Learning and Thriving in Florida
Moving out-of-state is never easy, especially during a global pandemic, but moving to a new town, unsure of what services will be available to the blind could be down-right scary. After spending time with Michelle Hyliard, one quickly learns that not too much unsettles this determined and cheerful woman.
After relocating last summer from Michigan to Punta Gorda, Michelle experienced many differences between the Midwest and Southeast. For starters, the seasons are just a little different. “My favorite thing about living in Florida is the weather,” she says. “It’s something many take for granted. The summer is rainier than I expected but I love winter in Florida.”
Another difference Michelle discovered in her new town was the assistance provided to those with visual impairment. Blind from birth, Michelle shared that she was the only blind student at school. In elementary school, she learned to read Braille while her classmates were learning to read standard text. She was mainstreamed throughout her education often learning side-by-side with sighted students. Michelle learned some practical skills while attending a couple of summer classes at the Michigan School for the Blind. “I received some practical home economics skills in those classes,” she said, admitting she did not have the resources she has since discovered.
After moving to Florida, Michelle contacted the Division of Blind Services and learned about Lighthouse Vision Loss Education Center. “A lot of the skills I have are because I learned them on my own.” She added, “I never learned the mobility techniques I’m now learning, and I was kind of illiterate when it came to technology.” Michelle also shared that much of what she was taught before or techniques she developed have been improved upon or, in some cases, corrected to benefit her needs.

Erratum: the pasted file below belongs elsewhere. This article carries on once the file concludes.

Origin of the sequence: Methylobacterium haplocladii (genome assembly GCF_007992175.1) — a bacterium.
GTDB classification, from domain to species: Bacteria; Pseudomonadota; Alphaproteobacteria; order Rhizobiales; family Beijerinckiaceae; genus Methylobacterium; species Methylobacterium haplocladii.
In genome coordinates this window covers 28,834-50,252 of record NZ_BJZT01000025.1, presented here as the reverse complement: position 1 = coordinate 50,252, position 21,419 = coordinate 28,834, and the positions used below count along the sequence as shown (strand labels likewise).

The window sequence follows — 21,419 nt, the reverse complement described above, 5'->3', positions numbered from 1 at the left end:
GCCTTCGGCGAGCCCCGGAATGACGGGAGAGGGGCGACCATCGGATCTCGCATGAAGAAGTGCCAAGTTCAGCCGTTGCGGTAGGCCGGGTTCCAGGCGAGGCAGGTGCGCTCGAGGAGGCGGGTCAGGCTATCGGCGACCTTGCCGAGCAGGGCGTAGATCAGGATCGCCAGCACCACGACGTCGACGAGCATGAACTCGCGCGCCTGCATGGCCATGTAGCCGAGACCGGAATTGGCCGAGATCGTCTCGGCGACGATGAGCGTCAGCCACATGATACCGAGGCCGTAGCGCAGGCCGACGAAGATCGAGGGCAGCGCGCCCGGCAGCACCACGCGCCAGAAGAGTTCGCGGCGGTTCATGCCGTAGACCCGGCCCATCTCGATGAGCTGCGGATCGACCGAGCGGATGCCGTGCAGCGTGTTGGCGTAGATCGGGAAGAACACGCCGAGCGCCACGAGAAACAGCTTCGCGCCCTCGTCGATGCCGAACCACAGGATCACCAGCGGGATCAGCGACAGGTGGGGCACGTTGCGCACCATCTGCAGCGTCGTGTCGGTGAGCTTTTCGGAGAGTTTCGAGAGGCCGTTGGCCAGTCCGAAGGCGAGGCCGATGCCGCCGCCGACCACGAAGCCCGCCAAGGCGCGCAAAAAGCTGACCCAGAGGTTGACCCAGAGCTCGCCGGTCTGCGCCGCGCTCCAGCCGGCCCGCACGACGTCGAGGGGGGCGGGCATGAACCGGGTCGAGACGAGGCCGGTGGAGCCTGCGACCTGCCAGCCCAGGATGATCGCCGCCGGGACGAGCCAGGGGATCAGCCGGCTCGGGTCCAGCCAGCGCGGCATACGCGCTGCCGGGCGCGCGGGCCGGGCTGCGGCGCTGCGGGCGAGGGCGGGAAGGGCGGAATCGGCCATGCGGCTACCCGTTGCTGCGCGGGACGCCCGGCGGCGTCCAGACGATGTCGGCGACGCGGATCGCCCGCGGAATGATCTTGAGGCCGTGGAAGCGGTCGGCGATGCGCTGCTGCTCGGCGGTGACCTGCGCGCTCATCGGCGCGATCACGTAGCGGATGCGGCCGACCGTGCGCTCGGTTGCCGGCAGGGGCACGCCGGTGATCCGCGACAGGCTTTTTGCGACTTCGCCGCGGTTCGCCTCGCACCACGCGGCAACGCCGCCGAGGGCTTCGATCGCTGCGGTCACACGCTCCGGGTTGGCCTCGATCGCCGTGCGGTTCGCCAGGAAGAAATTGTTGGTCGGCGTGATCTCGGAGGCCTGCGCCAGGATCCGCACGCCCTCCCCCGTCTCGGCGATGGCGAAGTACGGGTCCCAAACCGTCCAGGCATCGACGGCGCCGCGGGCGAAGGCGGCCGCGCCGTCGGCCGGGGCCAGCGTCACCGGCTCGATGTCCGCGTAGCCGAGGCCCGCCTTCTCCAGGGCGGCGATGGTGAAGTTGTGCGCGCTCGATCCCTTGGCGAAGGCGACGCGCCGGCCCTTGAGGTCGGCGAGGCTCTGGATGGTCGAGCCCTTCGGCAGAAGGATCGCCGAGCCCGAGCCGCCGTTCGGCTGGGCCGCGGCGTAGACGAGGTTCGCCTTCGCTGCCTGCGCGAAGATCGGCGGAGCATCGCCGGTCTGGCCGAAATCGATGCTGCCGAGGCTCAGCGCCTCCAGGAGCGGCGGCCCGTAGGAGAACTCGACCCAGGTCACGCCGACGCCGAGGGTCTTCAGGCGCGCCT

“They’re all great,” Michelle comments on her Lighthouse instructors. “Two that I really enjoy the most are Maddy (Maddy Spencer, Rehabilitation Manager, Independent Living Program) and Randy (Randy Reed, Assistive Technology Specialist).” Both instructors have been working over the past months either virtually or in-person to assist and better train Michelle in Orientation and Mobility as well as developing a skillset centered around Assistive Technology. “I’ve learned to get around pretty good in my immediate neighborhood,” she says. “And Randy has been really patient with me. I feel like I gel with him the most because he’s also blind and teaches in a way I can relate to.”
Michelle went on to compliment her Lighthouse instructors’ patience. Taking the time to work with her so that she feels more confident and especially knowing she can work at her own pace and reviewing things means the world to her. She acknowledges she is getting better each day, learning to independently cross streets, getting exercise and navigating around the neighborhood. “Lighthouse is a wonderful place,” Michelle exclaims. She suggests that anyone who may be blind or beginning to loss their sight should reach out and make use of the resources. “It may be scary at times,” she states, “but you have to remember there are still plenty of things that we as blind people can do.” Adding, “with training, we can do almost everything those with sight can.”